The star of the episode is undoubtedly Mark Williams as Brian. An absolutely perfect casting choice, Williams makes Brian totally believable as Rory’s dad. He does accept the bizarre situation he finds himself in a little easily, perhaps an inevitable result of the fast-pace of the episode, but the resulting change in his outlook makes it worthwhile. The shot of Brian, sitting in the doorway of the TARDIS with his thermos and sandwiches, looking out over the Earth, is beautiful. I’m glad we’ll be seeing more of him in two episodes’ time.
Among all the silliness, there are some more serious moments. Solomon comes across as genuinely threatening when he attacks Nefertiti, and the death of Tricey, gunned down by the robots, is really quite affecting, perhaps a little too upsetting for the show’s younger viewers. Notable, too, is the Doctor’s merciless punishment of Solomon: effectively executing him by leaving him to die in his doomed spacecraft. As I said in my last review, I like it when the Doctor’s a bit of a bastard, and Solomon certainly got what was coming to him. It’s already generated some controversy, however. I find it interesting that the Doctor can dispatch as many Daleks and monsters as he likes, but if he kills a humanoid, it suddenly becomes questionable. It looks like his cold stance against the villains will be addressed in next week’s episode. It sounds like A Town Called Mercy will be a little more serious and complex, so this over-the-top romp, with its prehistoric bounty, is a very welcome forty-five minutes of undemanding fun.
Title Tattle: Dinosaurs on a Spaceship is an obvious reference to Snakes on a Plane, and fits the tone of the episode perfectly. It should perhaps have been called Dinosaurs, Big Game Hunters, Robots and an Egyptian Queen on a Spaceship, although that would have been a bit long.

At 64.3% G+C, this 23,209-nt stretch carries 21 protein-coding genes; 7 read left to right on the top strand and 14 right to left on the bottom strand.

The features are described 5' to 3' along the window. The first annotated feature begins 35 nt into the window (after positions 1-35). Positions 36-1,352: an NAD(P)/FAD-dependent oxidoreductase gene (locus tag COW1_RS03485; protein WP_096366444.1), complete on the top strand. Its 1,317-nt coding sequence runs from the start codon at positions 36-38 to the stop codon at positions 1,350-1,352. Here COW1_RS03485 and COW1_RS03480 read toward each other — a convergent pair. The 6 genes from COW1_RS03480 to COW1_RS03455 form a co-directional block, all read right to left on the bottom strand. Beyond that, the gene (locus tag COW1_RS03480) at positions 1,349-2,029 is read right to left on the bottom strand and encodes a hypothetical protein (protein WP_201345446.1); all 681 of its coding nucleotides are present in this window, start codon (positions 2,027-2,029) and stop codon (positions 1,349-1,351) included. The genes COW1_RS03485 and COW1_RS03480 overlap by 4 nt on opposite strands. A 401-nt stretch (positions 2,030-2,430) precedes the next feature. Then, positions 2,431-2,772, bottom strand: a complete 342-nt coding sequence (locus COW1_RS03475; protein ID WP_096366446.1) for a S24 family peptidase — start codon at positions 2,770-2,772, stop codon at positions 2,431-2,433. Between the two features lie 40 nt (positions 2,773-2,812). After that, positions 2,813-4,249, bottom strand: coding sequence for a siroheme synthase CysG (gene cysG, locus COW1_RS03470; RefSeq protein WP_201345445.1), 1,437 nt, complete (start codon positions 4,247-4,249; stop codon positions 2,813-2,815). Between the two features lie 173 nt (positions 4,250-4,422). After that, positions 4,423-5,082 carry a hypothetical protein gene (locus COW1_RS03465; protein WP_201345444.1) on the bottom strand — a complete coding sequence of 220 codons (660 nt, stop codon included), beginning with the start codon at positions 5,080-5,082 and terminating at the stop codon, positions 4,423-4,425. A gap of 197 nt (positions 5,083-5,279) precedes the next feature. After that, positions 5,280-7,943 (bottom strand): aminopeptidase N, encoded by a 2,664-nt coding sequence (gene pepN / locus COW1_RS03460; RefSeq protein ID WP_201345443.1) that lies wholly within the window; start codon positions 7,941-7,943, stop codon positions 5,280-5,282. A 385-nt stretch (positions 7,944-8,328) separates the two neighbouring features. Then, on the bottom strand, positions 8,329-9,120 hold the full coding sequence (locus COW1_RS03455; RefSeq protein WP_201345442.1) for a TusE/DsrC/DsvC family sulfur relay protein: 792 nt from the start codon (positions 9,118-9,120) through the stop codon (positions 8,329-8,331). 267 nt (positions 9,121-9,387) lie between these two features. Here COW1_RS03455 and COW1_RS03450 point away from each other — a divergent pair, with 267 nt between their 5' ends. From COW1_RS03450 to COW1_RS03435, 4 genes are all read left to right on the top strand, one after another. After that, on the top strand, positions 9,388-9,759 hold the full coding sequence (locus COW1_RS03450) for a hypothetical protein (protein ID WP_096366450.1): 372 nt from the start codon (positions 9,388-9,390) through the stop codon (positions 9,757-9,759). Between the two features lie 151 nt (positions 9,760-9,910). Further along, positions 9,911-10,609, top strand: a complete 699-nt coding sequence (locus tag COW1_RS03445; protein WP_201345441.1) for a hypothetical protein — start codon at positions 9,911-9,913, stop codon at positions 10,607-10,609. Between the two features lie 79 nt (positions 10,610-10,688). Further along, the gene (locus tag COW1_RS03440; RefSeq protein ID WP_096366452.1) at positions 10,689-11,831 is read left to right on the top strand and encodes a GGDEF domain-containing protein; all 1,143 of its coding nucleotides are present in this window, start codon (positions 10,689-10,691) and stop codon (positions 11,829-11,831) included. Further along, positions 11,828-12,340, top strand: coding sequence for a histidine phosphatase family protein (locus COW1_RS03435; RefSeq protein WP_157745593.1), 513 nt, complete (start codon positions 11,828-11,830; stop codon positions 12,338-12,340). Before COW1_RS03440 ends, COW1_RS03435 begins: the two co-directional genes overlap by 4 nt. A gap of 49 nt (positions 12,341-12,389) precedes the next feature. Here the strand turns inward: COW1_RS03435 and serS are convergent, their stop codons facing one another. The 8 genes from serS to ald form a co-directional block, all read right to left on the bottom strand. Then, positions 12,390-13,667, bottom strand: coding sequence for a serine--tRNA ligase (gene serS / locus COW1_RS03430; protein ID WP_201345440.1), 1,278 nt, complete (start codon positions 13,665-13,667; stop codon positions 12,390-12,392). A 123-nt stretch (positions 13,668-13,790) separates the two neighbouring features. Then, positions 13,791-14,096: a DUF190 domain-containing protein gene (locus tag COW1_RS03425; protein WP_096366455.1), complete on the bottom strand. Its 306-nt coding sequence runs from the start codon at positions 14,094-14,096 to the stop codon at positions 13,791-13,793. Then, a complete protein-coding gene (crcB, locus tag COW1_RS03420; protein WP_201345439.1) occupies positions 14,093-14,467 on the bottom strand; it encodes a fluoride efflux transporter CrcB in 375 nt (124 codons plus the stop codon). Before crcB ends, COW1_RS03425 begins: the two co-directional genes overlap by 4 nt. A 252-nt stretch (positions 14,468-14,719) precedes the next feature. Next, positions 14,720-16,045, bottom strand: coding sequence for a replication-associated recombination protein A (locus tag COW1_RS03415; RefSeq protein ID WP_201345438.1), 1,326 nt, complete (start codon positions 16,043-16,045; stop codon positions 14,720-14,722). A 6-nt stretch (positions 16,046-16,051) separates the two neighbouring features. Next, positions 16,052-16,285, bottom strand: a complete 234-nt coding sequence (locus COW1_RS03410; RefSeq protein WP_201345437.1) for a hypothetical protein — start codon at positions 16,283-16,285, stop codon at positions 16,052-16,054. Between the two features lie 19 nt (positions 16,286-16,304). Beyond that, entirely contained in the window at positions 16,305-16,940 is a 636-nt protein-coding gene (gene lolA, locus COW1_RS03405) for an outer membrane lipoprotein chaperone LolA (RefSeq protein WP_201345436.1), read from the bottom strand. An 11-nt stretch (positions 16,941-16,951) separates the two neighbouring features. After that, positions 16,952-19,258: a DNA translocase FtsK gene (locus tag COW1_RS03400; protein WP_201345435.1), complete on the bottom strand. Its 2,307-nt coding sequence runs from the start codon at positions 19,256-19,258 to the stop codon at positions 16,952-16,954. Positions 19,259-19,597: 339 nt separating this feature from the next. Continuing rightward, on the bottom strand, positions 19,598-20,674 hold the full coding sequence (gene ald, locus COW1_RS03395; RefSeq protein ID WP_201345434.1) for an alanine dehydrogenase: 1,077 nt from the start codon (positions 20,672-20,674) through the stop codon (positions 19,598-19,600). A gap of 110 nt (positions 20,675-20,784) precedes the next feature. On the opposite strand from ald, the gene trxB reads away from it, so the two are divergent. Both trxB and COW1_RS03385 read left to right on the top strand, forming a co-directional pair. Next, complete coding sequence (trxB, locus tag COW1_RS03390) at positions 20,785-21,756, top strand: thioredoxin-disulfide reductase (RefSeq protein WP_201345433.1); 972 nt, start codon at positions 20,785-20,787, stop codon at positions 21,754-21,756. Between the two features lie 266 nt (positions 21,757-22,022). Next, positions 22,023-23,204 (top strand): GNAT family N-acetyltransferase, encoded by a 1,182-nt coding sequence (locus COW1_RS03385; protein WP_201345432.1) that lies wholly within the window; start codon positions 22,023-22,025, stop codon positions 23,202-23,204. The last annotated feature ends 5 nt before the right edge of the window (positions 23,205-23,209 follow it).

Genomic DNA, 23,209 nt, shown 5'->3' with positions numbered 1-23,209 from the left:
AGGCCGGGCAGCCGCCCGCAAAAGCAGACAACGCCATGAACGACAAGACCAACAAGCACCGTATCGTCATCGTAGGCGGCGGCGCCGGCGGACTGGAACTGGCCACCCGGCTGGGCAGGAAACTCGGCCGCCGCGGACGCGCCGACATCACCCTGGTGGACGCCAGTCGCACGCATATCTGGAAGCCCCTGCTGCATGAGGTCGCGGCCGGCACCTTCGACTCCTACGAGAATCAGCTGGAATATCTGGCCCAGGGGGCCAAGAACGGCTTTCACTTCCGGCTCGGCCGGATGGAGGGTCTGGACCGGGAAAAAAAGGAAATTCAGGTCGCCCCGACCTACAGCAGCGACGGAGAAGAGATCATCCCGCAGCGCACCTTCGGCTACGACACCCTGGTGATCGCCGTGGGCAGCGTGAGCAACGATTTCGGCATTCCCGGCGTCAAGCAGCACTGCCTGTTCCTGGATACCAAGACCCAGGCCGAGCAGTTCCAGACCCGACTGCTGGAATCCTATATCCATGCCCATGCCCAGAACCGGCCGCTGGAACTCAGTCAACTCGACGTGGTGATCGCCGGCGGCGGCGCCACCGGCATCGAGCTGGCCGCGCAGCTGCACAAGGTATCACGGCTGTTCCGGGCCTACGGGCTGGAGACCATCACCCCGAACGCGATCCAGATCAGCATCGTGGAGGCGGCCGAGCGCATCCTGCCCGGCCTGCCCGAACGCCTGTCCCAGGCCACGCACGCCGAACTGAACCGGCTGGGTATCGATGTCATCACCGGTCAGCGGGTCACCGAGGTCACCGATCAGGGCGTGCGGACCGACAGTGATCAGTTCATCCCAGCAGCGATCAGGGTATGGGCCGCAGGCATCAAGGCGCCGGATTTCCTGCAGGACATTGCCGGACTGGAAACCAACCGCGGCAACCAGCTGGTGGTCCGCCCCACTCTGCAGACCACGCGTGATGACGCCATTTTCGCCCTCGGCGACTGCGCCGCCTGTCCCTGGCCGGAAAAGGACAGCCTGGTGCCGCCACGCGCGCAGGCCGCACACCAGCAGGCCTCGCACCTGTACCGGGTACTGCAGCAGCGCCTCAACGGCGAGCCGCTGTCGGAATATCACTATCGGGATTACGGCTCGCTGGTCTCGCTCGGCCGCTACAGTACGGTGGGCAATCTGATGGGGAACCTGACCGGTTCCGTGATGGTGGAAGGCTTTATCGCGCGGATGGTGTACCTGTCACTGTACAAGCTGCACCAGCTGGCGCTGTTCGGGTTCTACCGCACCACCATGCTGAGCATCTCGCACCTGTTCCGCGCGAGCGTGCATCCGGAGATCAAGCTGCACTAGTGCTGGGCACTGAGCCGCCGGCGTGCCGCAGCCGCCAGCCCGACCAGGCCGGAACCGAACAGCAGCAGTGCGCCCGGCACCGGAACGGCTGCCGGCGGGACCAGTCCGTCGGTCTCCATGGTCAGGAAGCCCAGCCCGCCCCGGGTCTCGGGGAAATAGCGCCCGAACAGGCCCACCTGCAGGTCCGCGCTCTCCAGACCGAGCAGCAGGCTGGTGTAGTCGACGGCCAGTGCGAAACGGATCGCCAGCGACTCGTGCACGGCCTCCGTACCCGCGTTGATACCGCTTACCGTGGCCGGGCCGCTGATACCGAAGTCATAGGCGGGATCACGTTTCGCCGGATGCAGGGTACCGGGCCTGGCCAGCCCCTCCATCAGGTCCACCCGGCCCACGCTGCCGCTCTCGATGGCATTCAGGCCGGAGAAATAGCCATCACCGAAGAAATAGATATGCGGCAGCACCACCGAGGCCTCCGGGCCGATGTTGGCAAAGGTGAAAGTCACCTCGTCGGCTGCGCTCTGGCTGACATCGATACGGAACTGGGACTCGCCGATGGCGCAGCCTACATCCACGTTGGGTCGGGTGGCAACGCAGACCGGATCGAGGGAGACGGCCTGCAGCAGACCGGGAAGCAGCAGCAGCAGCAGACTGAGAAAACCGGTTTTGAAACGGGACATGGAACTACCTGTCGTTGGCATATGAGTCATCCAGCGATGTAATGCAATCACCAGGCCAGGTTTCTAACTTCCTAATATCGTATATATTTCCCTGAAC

Planets visited: In 2367, the Earth is protected by the Indian Space Agency. We also learn that the Moon is home to several races, something previously unknown in the series (they’re not necessarily native to the Moon, though).
Dinosaurs (and relatives): This is the first time we’ve seen dinosaurs in the revived series; no, The Wedding of River Song doesn’t count, that only had pterosaurs. Actual dinosaurs first appeared back in Doctor Who and the Silurians in 1970, in which the Silurians had a sort of carnosaur-type creature as a guard dog. Here we see a young Tyrannosaurus rex - previously seen in Invasion of the Dinosaurs and The Mark of the Rani – and a Triceratops – also previously seen in Invasion of the Dinosaurs. These ones are rather more convincing than the seventies versions. An unidentified raptor species also appears; they’re too large to be Velociraptor (whatever Jurassic Park may claim), perhaps Utahraptor or Achillobator. Early on we see two ankylosaurs, and the engine room is full of pterodactyls – specifically Pteranodon.
Everything we see here originates in the Cretaceous period; if the raptor is a Utahraptor and the armoured dino an Ankylosaurus, then they’re all from North America, which gives us an idea about where this specific group of Silurians lived and further clouds the matter of which time period they’re from.
Hanky-Panky in the TARDIS: Riann Steele is gorgeous, and Rupert Everett is a handsome devil, too. The costumes don’t hurt, either.
Links and References: Brian calls the Doctor Arthur C. Clarke, and the robots sing 'Daisy, Daisy' when they're shut down, a reference to 2001: A Space Oddysey.
Best Line: “What sort of man doesn’t carry a trowel?”